Dryden is generally said to have been returning from Will's to his house in Gerard-street, when he was cudgelled in Rose-street by three persons hired for the purpose by Wilmot, Earl of Rochester, in the winter of 1679. The assault, or "the Rose-alley Ambuscade," certainly took place; but it is not so certain that Dryden was on his way from Will's, and he then lived in Long Acre, not Gerard-street.
It is worthy of remark that Swift was accustomed to speak disparagingly of Will's, as in his Rhapsody on Poetry:—
"Be sure at Will's the following day
Lie snug, and hear what critics say;
And if you find the general vogue
Pronounces you a stupid rogue,
Damns all your thoughts as low and little;
Sit still, and swallow down your spittle."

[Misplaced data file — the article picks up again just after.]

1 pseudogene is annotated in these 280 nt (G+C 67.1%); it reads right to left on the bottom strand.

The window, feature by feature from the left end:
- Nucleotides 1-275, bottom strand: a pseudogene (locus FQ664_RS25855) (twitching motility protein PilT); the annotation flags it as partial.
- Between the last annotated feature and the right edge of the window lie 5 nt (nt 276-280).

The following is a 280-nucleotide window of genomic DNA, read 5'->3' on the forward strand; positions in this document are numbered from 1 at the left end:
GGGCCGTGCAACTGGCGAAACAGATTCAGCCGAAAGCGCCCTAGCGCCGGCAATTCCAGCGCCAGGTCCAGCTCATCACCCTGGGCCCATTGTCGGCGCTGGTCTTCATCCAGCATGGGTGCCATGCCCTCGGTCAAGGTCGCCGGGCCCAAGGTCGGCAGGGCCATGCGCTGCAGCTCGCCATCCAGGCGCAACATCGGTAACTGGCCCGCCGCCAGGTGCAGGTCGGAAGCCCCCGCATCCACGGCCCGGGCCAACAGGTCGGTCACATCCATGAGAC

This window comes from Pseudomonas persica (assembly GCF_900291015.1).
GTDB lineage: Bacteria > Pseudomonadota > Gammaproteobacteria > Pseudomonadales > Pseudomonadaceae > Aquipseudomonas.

Swift thought little of the frequenters of Will's: he used to say, "the worst conversation he ever heard in his life was at Will's Coffee-house, where the wits (as they were called) used formerly to assemble; that is to say, five or six men, who had writ plays or at least prologues, or had a share in a miscellany, came thither, and entertained one another with their trifling composures, in so important an air as if they had been the noblest efforts of human nature, or that the fate of kingdoms depended on them."
In the first number of the Tatler, Poetry is promised under the article of Will's Coffee-house. The place, however, changed after Dryden's time: "you used to see songs, epigrams, and satires in the hands of every man you met; you have now only a pack of cards; and instead of the cavils about the turn of the expression, the elegance of the style, and the like, the learned now dispute only about the truth of the game." "In old times, we used to sit upon a play here, after it was acted, but now the entertainment's turned another way."